I'm surprised Ridley shot himself in the foot like that. But then again that's what makes an artist, RIP HR Giger.
There seem to me to be two issues here possibly more but one is about function and the other taste .
Taste. I have always taken the view that good art tells us more about the world in which we live and bad art more about the pre occupations of the artist. What strikes me about dysfunctional art, some of which you allude to, is like the work in the Tate Modern in London and the Guggenheim in New York the material is reminiscent of the kind of work I have seen from patients who are mentally ill involved in occupational therapy where they are extemporising their feelings. Some of it is psychopathic and designed simply to shock. I find in that work no revulsion or shock but an effective way of communicating dysfunction which makes it separate from me and presumably others. Giger seemed to do something else, tell us about an alternative world which played into its key themes reproduction without a moral compass or in the context of love and the matching of the mechanical with the biological. For me his art is telling us a story at a sub created level and has helped generate a mythos an achievement in itself.
I do not see pain in Gigers images more a lack of sentiment and I believe the more important part of the lifecycle is not the pain it induces but is more about the nature of punishment through invasiveness and transformation to destroy and re assemble.
Function Ridley wanted to use practical affects and bring alive some of the imagery from Alien, he also had a singularly important message to offer us which I believe will be one of the twin themes of his prequels, the Space Jockey is related to us, the other being be we are wound into the Zenomorph.
As a result the Engineer world should feel both strangely familiar and strangely different. The tear drop ship is right out of our 50's and 60's childhood, the tall elegant hairless Engineer the same, but that otherworldliness, which is surely there, is made more chilling by being more connected in our minds. The Jockey chair feels almost art deco to me which makes the other elements of its design and function more startling.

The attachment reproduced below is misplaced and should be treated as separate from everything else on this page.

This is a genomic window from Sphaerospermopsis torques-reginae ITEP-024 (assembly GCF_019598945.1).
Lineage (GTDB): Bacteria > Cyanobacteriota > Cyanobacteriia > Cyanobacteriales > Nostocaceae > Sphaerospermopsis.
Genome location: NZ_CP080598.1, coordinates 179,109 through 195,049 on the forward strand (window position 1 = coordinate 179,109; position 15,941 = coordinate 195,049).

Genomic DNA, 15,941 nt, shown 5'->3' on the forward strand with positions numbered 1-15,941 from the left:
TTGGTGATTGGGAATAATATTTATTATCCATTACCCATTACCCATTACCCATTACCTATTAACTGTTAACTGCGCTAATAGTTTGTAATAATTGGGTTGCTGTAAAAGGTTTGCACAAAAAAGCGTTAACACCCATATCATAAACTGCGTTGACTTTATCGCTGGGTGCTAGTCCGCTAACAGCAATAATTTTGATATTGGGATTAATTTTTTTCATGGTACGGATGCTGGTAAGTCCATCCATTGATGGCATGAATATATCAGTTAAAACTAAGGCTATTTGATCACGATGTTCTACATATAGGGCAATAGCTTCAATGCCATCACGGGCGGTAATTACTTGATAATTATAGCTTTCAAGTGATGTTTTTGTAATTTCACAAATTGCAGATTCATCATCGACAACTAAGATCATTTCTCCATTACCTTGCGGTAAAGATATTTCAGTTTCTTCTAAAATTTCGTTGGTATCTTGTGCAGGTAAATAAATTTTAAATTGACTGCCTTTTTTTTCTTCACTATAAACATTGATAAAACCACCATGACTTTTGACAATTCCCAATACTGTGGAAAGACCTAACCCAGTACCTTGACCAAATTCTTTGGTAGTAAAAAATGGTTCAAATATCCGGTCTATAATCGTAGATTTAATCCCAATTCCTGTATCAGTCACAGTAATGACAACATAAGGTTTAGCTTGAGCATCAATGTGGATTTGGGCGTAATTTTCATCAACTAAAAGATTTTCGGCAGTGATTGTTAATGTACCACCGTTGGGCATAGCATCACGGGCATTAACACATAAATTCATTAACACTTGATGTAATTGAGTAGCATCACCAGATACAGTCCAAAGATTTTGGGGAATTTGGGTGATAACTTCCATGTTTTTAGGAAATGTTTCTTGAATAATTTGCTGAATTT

I emphasise this because whilst we have speculated a little this will be a big part of the story of Covenant. There is a story tell about David, Shaw and the evolving creature the why, who and what, to make all of these transformations really effective which along with the Engineer backstory, are at the core of the thinking side of the film everyone will have to make the Aliens we experience more connected to their origin. I expect my reaction to be the opposite of seeing the Queen in Aliens and much more like my reaction to Charlies eye worm familiar but horribly unfamiliar.
If he is going to go beyond a Zeno fest he needs to move in closer (the familiar) so we can understand its horror (the unfamiliar) more effectively and that in my view is not a celebration of dysfunction but the creation of an alternative function which by being relatable is more impactive thats what happens to me in Prometheus and just the images from the Quarry are enough to give me caution optimism it will happen in Covenant.
I expect the art work values to be more familiar through riffing and functional reality and therefore more communicable and startling rather than self consciously dysfunctional. We may as an example get to see the practical reason for the shape of the head of the Alien and/or see a translucent version which reinforces its functionality and Bio Mechanical nature. Familiar and yet unfamiliar.
Codexas, welcome to SCIFIED!
I understand what you meant. There was a deliberate attempt to lessen the biological organic element and move to a more metallic-mechanical aesthetic.
When David walks across the Orrey Room floor his footsteps echo from the metal. The Juggernaut lacked the glistening bone and sinew, living appearance of the derelict. The doorways had massive hydraulics. Like-wise we had urns instead of eggs.
Ridley felt that he needed to do things differently. As he put it- "the problem with Science Fiction is we all feed of each other, that's why they all start to look the same."
The style became what I would call Pre-Gigeresque. Initially, the intention was to strip back the pure Giger from the design, but gradually more of it was infused back in. The reasoning behind it was to enhance the Engineer-Human origin leading to the MORB.
I believe that the closer Covenant, then its sequel/s get to A L I E N, more of the pure Giger element will return.
As an aside- Jon Spaights said that "it was the studio who decided lets dial back the Alien monsters, and lean more on the Engineers, and lets get a known writer on this" [Damon Lindelof]